February is American Heart Health Month
BY CAROLYN BIVINS
February is often considered the month of love, with couples and family members sending heart emojis, heart-themed cards and heart-shaped chocolates. But what’s a better gift to your loved ones than taking care of your heart?
February is American Heart Health Month. And while you might first think of it as routine campaign — it’s becoming more important than ever. Cardiovascular or heart disease is the leading cause of death in women and men, with obesity and diabetes, which increase a persons’ risk of heart attack and stroke, on the rise.
While the statistics are alarming, don’t panic. Research shows that lifestyle changes can greatly reduce your risk. Here’s what you need to know:
Heart-healthy diet: 12 steps to prevent heart disease
- Control your portion size. How much you eat is just as important as what you eat. Overloading your plate, taking seconds and eating until you feel stuffed can lead to eating more calories than you should. Portions served in restaurants are often more than anyone needs. Use a 9” small plate or bowl to help control your portions. Eat larger portions of low-calorie, nutrient-rich foods, such as fruits and vegetables, and smaller portions of high-calorie, high-sodium foods, such as refined, processed or fast foods
- Make half your plate veggies and fruits. Vegetables and fruits are full of nutrients that support good health. Choose fruits and red, orange, and dark-green vegetables such as tomatoes, sweet potatoes, and broccoli.
- Include whole grains. Aim to make at least half your grains whole grains. Look for the words “100% whole grain” or “100% whole wheat” on the food label. Whole grains provide more nutrients, like fiber, than refined grains.
- Don’t forget the dairy. Complete your meal with a cup of fat-free or low-fat milk. You will get the same amount of calcium and other essential nutrients as whole milk but fewer calories. Don’t drink milk? Try a soy beverage (soymilk) as your drink or include low-fat yogurt in your meal or snacks.
- Add lean protein. Choose protein foods such as lean beef, pork, chicken, or turkey, and eggs, nuts, beans, or tofu. Twice a week have fish, is another good alternative to high-fat meats. And certain types of fish are rich in omega-3 fatty acids, which can lower blood fats called triglycerides make seafood the protein on your plate. You’ll find the highest amounts of omega-3 fatty acids in cold-water fish, such as salmon, mackerel and herring. The highest amounts of omega-3 fatty acids are in cold-water fish, such as salmon, mackerel, herring and sardines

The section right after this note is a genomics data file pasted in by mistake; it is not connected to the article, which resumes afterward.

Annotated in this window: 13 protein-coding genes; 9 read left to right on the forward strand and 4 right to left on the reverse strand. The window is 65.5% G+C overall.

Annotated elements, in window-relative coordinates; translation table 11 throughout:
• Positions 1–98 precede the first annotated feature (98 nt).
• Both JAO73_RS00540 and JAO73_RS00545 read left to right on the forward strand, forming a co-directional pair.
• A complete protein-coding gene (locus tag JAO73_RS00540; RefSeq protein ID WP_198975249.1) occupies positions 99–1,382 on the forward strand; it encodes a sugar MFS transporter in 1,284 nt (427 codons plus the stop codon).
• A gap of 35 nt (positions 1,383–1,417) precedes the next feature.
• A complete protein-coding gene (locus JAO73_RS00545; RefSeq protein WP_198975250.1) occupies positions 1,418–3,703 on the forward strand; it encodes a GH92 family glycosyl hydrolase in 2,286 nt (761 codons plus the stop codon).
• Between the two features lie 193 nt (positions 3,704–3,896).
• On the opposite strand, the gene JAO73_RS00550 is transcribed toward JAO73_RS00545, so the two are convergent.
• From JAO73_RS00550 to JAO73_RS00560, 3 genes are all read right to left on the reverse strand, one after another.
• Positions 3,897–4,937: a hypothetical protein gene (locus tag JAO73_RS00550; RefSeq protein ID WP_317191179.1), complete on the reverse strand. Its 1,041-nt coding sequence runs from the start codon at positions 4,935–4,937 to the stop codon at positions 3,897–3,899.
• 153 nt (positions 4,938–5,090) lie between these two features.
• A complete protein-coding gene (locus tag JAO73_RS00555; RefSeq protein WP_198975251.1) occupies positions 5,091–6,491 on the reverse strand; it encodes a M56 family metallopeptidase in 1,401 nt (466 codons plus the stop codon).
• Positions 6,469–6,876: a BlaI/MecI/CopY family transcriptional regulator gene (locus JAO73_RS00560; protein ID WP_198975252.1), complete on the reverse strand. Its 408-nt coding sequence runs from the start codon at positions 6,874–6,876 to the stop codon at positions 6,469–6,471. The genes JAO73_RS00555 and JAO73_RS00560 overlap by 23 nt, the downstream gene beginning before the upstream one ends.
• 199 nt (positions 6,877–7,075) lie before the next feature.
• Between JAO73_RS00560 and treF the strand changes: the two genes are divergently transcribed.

- Avoid extra fat. Using heavy gravies or sauces will add fat and calories to otherwise healthy choices. Try steamed broccoli with a sprinkling of low-fat parmesan cheese or a squeeze of lemon.
- Get creative in the kitchen. Whether you are making a sandwich, a stir-fry, or a casserole, find ways to make them healthier. Try using less meat and cheese, which can be higher in saturated fat and sodium, and adding in more veggies that add new flavors and textures to your meals.
- Take control of your food. Eat at home more often so you know exactly what you are eating. If you eat out, check and compare the nutrition information. Choose options that are lower in calories, saturated fat, and sodium.
- Try new foods. Keep it interesting by picking out new foods you’ve never tried before, like mango, lentils, quinoa, kale, or sardines. You may find a new favorite! Trade fun and tasty recipes with friends or find them online.
- Satisfy your sweet tooth in a healthy way. Indulge in a naturally sweet dessert dish—fruit! Serve a fresh fruit salad or a fruit parfait made with yogurt. For a hot dessert, bake apples and top with cinnamon
- Drink plenty of liquids. With age, you may lose some of your sense of thirst. Drink water often. Lowfat or fat-free milk or 100% juice also helps you stay hydrated. Limit beverages that have lots of added sugars or salt. Learn which liquids are better choices.
- Everything you eat and drink matters. The right mix of foods in your meals and snacks can help you be healthier now and into the future. Eating fresh foods and making your own soups and stews can reduce the amount of salt you eat. Turn small changes in how you eat into your MyPlate, MyWin! Source: ChooseMyPlate.gov; DG TipSheet No. 7, Revised, 2016; Everyday Solutions; AHA/